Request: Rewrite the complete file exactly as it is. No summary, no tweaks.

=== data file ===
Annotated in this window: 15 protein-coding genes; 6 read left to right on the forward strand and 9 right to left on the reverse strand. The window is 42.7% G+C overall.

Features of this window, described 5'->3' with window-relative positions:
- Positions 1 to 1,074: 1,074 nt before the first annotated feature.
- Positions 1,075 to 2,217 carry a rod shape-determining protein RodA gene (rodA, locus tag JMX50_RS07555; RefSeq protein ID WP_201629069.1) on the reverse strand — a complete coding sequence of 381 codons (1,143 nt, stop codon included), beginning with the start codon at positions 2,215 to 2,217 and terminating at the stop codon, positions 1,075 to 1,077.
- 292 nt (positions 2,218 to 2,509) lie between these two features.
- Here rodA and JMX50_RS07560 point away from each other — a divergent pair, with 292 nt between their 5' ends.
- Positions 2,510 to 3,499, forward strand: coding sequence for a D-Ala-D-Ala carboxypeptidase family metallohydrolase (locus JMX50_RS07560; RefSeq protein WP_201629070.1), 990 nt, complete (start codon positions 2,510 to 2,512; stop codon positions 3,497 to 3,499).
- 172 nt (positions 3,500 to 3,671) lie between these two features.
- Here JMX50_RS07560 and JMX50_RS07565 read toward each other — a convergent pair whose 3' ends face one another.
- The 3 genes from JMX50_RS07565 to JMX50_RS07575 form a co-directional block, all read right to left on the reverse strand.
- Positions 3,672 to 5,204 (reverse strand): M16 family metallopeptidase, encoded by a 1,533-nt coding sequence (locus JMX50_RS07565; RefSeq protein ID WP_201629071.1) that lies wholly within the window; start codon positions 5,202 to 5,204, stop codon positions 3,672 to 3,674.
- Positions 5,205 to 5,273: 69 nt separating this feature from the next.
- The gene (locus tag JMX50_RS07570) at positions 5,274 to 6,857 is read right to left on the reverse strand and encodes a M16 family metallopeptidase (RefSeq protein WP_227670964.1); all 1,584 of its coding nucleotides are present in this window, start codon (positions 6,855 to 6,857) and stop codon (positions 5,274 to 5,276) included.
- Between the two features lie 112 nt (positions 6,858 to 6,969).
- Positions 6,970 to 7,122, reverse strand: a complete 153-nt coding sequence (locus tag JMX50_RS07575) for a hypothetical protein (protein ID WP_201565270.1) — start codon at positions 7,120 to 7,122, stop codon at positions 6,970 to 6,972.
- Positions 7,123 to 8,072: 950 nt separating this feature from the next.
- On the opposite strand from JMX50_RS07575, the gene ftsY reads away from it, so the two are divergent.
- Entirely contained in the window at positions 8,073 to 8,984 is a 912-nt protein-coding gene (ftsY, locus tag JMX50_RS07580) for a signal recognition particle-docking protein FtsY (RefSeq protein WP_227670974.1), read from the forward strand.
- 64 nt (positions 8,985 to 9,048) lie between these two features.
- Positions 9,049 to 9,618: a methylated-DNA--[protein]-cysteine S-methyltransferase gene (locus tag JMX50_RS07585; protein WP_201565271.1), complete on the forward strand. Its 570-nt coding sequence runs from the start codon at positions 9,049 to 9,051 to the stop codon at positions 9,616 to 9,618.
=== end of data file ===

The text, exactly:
Annotated in this window: 15 protein-coding genes; 6 read left to right on the forward strand and 9 right to left on the reverse strand. The window is 42.7% G+C overall.

Features of this window, described 5'->3' with window-relative positions:
- Positions 1 to 1,074: 1,074 nt before the first annotated feature.
- Positions 1,075 to 2,217 carry a rod shape-determining protein RodA gene (rodA, locus tag JMX50_RS07555; RefSeq protein ID WP_201629069.1) on the reverse strand — a complete coding sequence of 381 codons (1,143 nt, stop codon included), beginning with the start codon at positions 2,215 to 2,217 and terminating at the stop codon, positions 1,075 to 1,077.
- 292 nt (positions 2,218 to 2,509) lie between these two features.
- Here rodA and JMX50_RS07560 point away from each other — a divergent pair, with 292 nt between their 5' ends.
- Positions 2,510 to 3,499, forward strand: coding sequence for a D-Ala-D-Ala carboxypeptidase family metallohydrolase (locus JMX50_RS07560; RefSeq protein WP_201629070.1), 990 nt, complete (start codon positions 2,510 to 2,512; stop codon positions 3,497 to 3,499).
- 172 nt (positions 3,500 to 3,671) lie between these two features.
- Here JMX50_RS07560 and JMX50_RS07565 read toward each other — a convergent pair whose 3' ends face one another.
- The 3 genes from JMX50_RS07565 to JMX50_RS07575 form a co-directional block, all read right to left on the reverse strand.
- Positions 3,672 to 5,204 (reverse strand): M16 family metallopeptidase, encoded by a 1,533-nt coding sequence (locus JMX50_RS07565; RefSeq protein ID WP_201629071.1) that lies wholly within the window; start codon positions 5,202 to 5,204, stop codon positions 3,672 to 3,674.
- Positions 5,205 to 5,273: 69 nt separating this feature from the next.
- The gene (locus tag JMX50_RS07570) at positions 5,274 to 6,857 is read right to left on the reverse strand and encodes a M16 family metallopeptidase (RefSeq protein WP_227670964.1); all 1,584 of its coding nucleotides are present in this window, start codon (positions 6,855 to 6,857) and stop codon (positions 5,274 to 5,276) included.
- Between the two features lie 112 nt (positions 6,858 to 6,969).
- Positions 6,970 to 7,122, reverse strand: a complete 153-nt coding sequence (locus tag JMX50_RS07575) for a hypothetical protein (protein ID WP_201565270.1) — start codon at positions 7,120 to 7,122, stop codon at positions 6,970 to 6,972.
- Positions 7,123 to 8,072: 950 nt separating this feature from the next.
- On the opposite strand from JMX50_RS07575, the gene ftsY reads away from it, so the two are divergent.
- Entirely contained in the window at positions 8,073 to 8,984 is a 912-nt protein-coding gene (ftsY, locus tag JMX50_RS07580) for a signal recognition particle-docking protein FtsY (RefSeq protein WP_227670974.1), read from the forward strand.
- 64 nt (positions 8,985 to 9,048) lie between these two features.
- Positions 9,049 to 9,618: a methylated-DNA--[protein]-cysteine S-methyltransferase gene (locus tag JMX50_RS07585; protein WP_201565271.1), complete on the forward strand. Its 570-nt coding sequence runs from the start codon at positions 9,049 to 9,051 to the stop codon at positions 9,616 to 9,618.